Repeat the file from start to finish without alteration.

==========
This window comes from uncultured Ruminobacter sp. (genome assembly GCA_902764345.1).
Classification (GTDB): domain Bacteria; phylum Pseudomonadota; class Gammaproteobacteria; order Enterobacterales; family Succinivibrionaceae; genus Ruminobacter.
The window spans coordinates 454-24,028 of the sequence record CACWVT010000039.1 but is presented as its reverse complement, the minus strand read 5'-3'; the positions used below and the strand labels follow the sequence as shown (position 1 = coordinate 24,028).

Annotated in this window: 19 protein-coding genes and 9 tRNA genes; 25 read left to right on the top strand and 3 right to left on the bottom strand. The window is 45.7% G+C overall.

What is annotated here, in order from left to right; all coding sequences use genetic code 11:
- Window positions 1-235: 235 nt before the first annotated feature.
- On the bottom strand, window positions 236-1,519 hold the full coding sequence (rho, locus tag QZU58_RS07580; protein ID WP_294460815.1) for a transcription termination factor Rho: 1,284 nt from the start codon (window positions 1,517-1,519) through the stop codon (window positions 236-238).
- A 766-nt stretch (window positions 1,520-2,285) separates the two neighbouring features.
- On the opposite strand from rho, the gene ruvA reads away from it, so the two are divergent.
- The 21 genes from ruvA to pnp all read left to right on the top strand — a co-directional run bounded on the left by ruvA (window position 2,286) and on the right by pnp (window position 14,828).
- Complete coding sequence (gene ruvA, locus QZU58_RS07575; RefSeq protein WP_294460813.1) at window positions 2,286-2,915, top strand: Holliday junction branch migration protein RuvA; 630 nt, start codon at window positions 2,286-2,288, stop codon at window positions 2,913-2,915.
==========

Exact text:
This window comes from uncultured Ruminobacter sp. (genome assembly GCA_902764345.1).
Classification (GTDB): domain Bacteria; phylum Pseudomonadota; class Gammaproteobacteria; order Enterobacterales; family Succinivibrionaceae; genus Ruminobacter.
The window spans coordinates 454-24,028 of the sequence record CACWVT010000039.1 but is presented as its reverse complement, the minus strand read 5'-3'; the positions used below and the strand labels follow the sequence as shown (position 1 = coordinate 24,028).

Annotated in this window: 19 protein-coding genes and 9 tRNA genes; 25 read left to right on the top strand and 3 right to left on the bottom strand. The window is 45.7% G+C overall.

What is annotated here, in order from left to right; all coding sequences use genetic code 11:
- Window positions 1-235: 235 nt before the first annotated feature.
- On the bottom strand, window positions 236-1,519 hold the full coding sequence (rho, locus tag QZU58_RS07580; protein ID WP_294460815.1) for a transcription termination factor Rho: 1,284 nt from the start codon (window positions 1,517-1,519) through the stop codon (window positions 236-238).
- A 766-nt stretch (window positions 1,520-2,285) separates the two neighbouring features.
- On the opposite strand from rho, the gene ruvA reads away from it, so the two are divergent.
- The 21 genes from ruvA to pnp all read left to right on the top strand — a co-directional run bounded on the left by ruvA (window position 2,286) and on the right by pnp (window position 14,828).
- Complete coding sequence (gene ruvA, locus QZU58_RS07575; RefSeq protein WP_294460813.1) at window positions 2,286-2,915, top strand: Holliday junction branch migration protein RuvA; 630 nt, start codon at window positions 2,286-2,288, stop codon at window positions 2,913-2,915.